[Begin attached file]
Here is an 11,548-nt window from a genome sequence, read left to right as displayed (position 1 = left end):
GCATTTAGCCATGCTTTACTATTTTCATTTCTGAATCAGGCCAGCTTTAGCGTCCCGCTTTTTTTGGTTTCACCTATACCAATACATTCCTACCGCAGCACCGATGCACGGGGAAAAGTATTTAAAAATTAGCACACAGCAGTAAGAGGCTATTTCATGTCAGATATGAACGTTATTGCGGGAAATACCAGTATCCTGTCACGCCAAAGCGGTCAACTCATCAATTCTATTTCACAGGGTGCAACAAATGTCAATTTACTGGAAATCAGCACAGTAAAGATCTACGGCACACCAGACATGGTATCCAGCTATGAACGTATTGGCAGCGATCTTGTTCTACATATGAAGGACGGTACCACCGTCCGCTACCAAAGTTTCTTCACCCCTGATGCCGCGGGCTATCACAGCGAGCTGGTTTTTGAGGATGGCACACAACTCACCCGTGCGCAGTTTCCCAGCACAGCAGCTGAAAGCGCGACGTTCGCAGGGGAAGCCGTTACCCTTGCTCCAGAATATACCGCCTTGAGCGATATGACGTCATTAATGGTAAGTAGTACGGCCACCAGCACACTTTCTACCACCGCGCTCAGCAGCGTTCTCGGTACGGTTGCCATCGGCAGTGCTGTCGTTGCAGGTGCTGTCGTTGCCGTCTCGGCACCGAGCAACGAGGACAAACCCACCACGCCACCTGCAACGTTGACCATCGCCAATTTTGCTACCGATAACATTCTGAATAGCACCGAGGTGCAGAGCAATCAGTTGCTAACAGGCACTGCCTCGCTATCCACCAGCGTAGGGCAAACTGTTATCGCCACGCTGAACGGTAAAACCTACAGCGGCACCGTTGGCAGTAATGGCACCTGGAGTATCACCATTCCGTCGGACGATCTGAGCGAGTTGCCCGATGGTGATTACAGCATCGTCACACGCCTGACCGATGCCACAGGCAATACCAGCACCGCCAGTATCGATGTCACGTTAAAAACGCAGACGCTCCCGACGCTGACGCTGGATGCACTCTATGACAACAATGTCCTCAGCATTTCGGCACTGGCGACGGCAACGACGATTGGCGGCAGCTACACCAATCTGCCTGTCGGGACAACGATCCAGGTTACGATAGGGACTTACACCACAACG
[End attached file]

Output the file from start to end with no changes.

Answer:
Here is an 11,548-nt window from a genome sequence, read left to right as displayed (position 1 = left end):
GCATTTAGCCATGCTTTACTATTTTCATTTCTGAATCAGGCCAGCTTTAGCGTCCCGCTTTTTTTGGTTTCACCTATACCAATACATTCCTACCGCAGCACCGATGCACGGGGAAAAGTATTTAAAAATTAGCACACAGCAGTAAGAGGCTATTTCATGTCAGATATGAACGTTATTGCGGGAAATACCAGTATCCTGTCACGCCAAAGCGGTCAACTCATCAATTCTATTTCACAGGGTGCAACAAATGTCAATTTACTGGAAATCAGCACAGTAAAGATCTACGGCACACCAGACATGGTATCCAGCTATGAACGTATTGGCAGCGATCTTGTTCTACATATGAAGGACGGTACCACCGTCCGCTACCAAAGTTTCTTCACCCCTGATGCCGCGGGCTATCACAGCGAGCTGGTTTTTGAGGATGGCACACAACTCACCCGTGCGCAGTTTCCCAGCACAGCAGCTGAAAGCGCGACGTTCGCAGGGGAAGCCGTTACCCTTGCTCCAGAATATACCGCCTTGAGCGATATGACGTCATTAATGGTAAGTAGTACGGCCACCAGCACACTTTCTACCACCGCGCTCAGCAGCGTTCTCGGTACGGTTGCCATCGGCAGTGCTGTCGTTGCAGGTGCTGTCGTTGCCGTCTCGGCACCGAGCAACGAGGACAAACCCACCACGCCACCTGCAACGTTGACCATCGCCAATTTTGCTACCGATAACATTCTGAATAGCACCGAGGTGCAGAGCAATCAGTTGCTAACAGGCACTGCCTCGCTATCCACCAGCGTAGGGCAAACTGTTATCGCCACGCTGAACGGTAAAACCTACAGCGGCACCGTTGGCAGTAATGGCACCTGGAGTATCACCATTCCGTCGGACGATCTGAGCGAGTTGCCCGATGGTGATTACAGCATCGTCACACGCCTGACCGATGCCACAGGCAATACCAGCACCGCCAGTATCGATGTCACGTTAAAAACGCAGACGCTCCCGACGCTGACGCTGGATGCACTCTATGACAACAATGTCCTCAGCATTTCGGCACTGGCGACGGCAACGACGATTGGCGGCAGCTACACCAATCTGCCTGTCGGGACAACGATCCAGGTTACGATAGGGACTTACACCACAACG